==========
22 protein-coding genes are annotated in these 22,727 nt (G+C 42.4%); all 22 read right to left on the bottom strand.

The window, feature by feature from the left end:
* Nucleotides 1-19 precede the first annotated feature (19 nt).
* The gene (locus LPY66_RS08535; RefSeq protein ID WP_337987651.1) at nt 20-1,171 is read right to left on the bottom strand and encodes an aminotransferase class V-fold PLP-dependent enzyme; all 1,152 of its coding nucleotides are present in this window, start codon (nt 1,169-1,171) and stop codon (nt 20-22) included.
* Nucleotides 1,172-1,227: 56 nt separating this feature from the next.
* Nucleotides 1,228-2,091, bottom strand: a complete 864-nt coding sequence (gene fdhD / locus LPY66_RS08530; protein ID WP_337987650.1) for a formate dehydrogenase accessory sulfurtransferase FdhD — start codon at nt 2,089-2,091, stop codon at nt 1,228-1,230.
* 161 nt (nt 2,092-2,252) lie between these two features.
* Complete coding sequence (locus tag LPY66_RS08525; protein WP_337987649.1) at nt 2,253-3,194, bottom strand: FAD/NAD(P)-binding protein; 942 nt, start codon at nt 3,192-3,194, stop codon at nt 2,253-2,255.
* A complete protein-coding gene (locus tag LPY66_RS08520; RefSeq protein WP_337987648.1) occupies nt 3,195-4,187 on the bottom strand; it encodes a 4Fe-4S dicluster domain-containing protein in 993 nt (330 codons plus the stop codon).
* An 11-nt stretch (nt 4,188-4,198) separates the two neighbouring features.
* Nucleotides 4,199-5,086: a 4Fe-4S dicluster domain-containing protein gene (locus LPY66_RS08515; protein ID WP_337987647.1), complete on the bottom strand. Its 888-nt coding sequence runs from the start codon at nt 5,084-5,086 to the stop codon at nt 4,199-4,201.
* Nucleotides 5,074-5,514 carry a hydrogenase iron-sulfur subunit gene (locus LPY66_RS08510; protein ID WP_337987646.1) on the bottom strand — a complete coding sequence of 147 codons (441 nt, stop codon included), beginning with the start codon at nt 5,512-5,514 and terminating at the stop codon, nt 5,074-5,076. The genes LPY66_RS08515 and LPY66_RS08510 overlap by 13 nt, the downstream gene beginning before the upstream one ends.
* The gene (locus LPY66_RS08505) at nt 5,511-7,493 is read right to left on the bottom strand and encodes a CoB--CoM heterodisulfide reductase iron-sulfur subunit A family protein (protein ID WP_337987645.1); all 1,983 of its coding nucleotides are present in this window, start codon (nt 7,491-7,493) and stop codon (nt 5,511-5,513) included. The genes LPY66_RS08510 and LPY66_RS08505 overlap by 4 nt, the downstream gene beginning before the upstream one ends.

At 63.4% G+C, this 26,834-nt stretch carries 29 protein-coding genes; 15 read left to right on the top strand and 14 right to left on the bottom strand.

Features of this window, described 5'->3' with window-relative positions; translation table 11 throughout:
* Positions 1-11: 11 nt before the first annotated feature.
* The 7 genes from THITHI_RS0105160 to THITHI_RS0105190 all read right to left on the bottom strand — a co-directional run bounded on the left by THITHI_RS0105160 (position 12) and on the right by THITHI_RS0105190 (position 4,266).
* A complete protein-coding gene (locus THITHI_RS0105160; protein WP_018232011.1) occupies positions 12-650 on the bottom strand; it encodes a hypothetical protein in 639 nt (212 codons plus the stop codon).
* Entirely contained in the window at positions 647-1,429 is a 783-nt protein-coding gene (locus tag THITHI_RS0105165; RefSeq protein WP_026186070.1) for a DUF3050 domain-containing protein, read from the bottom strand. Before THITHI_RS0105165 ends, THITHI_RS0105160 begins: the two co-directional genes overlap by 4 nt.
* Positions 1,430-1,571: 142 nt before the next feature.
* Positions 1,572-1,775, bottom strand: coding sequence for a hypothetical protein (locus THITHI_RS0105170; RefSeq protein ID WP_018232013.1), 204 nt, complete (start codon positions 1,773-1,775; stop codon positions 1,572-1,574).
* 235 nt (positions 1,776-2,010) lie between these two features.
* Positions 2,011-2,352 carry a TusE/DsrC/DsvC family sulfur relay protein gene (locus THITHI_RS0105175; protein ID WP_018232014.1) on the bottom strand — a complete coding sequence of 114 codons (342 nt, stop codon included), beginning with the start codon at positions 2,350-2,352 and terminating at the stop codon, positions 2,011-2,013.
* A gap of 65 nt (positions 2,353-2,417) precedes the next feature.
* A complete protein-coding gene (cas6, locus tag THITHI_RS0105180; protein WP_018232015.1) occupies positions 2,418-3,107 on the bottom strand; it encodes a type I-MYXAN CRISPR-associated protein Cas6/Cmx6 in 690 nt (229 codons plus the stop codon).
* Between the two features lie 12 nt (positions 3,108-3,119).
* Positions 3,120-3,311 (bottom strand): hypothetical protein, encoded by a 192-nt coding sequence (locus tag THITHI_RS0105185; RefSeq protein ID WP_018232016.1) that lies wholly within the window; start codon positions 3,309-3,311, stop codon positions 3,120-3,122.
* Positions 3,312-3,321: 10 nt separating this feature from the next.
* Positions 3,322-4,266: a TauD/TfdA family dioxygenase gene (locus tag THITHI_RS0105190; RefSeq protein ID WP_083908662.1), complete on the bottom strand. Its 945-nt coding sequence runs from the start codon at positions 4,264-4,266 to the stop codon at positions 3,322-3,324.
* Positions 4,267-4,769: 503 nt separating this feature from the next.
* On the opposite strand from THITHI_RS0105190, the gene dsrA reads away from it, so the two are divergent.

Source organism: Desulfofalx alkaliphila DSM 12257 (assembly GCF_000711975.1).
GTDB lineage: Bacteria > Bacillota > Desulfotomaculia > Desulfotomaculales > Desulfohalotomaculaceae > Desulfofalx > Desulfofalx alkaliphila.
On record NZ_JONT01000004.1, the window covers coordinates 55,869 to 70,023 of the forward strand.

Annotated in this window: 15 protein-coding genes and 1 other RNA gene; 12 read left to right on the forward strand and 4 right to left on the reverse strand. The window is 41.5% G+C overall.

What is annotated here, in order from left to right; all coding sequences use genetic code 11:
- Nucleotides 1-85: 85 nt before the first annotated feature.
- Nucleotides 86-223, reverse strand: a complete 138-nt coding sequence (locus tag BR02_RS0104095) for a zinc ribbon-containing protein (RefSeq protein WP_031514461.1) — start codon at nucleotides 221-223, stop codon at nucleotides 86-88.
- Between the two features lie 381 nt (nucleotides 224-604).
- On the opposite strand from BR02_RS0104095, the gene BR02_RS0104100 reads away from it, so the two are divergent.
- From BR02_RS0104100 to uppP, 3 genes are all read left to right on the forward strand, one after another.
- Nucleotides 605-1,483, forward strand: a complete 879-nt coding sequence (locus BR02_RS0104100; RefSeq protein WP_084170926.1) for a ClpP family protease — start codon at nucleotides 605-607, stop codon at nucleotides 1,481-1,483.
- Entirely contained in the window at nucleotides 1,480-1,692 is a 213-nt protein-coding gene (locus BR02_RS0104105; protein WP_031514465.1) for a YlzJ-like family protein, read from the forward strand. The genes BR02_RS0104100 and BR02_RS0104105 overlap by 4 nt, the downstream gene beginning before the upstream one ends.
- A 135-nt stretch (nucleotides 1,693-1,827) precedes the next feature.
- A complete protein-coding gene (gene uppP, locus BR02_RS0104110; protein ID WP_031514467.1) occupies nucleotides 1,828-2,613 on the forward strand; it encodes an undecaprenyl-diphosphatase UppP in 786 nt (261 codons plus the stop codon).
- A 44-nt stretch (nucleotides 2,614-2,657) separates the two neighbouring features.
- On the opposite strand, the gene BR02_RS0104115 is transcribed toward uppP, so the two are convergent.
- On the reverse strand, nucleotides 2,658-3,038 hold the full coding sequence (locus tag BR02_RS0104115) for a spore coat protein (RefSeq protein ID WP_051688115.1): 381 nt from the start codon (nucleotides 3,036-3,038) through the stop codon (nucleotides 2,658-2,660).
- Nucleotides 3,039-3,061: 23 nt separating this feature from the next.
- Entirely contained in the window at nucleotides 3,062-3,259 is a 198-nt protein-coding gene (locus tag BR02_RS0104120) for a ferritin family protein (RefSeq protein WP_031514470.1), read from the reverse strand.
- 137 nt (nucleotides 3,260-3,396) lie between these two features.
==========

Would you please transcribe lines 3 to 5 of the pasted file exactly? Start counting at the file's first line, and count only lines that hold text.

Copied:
* Nucleotides 1-19 precede the first annotated feature (19 nt).
* The gene (locus LPY66_RS08535; RefSeq protein ID WP_337987651.1) at nt 20-1,171 is read right to left on the bottom strand and encodes an aminotransferase class V-fold PLP-dependent enzyme; all 1,152 of its coding nucleotides are present in this window, start codon (nt 1,169-1,171) and stop codon (nt 20-22) included.
* Nucleotides 1,172-1,227: 56 nt separating this feature from the next.